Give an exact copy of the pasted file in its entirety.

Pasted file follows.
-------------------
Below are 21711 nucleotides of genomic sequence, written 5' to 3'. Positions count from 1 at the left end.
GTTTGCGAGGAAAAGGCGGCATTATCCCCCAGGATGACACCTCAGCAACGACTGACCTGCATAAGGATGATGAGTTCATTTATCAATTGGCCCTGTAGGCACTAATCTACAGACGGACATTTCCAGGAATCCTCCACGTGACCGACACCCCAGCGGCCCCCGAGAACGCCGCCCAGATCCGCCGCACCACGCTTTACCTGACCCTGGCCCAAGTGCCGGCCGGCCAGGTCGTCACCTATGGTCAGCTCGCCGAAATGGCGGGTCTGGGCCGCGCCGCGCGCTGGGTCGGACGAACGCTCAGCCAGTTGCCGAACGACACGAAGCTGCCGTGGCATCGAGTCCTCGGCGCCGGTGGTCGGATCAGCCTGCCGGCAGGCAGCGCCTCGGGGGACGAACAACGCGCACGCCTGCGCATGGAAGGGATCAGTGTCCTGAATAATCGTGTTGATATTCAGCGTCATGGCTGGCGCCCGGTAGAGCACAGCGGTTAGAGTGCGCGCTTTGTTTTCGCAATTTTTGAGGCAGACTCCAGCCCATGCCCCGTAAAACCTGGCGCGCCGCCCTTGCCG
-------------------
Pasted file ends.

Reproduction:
Below are 21711 nucleotides of genomic sequence, written 5' to 3'. Positions count from 1 at the left end.
GTTTGCGAGGAAAAGGCGGCATTATCCCCCAGGATGACACCTCAGCAACGACTGACCTGCATAAGGATGATGAGTTCATTTATCAATTGGCCCTGTAGGCACTAATCTACAGACGGACATTTCCAGGAATCCTCCACGTGACCGACACCCCAGCGGCCCCCGAGAACGCCGCCCAGATCCGCCGCACCACGCTTTACCTGACCCTGGCCCAAGTGCCGGCCGGCCAGGTCGTCACCTATGGTCAGCTCGCCGAAATGGCGGGTCTGGGCCGCGCCGCGCGCTGGGTCGGACGAACGCTCAGCCAGTTGCCGAACGACACGAAGCTGCCGTGGCATCGAGTCCTCGGCGCCGGTGGTCGGATCAGCCTGCCGGCAGGCAGCGCCTCGGGGGACGAACAACGCGCACGCCTGCGCATGGAAGGGATCAGTGTCCTGAATAATCGTGTTGATATTCAGCGTCATGGCTGGCGCCCGGTAGAGCACAGCGGTTAGAGTGCGCGCTTTGTTTTCGCAATTTTTGAGGCAGACTCCAGCCCATGCCCCGTAAAACCTGGCGCGCCGCCCTTGCCG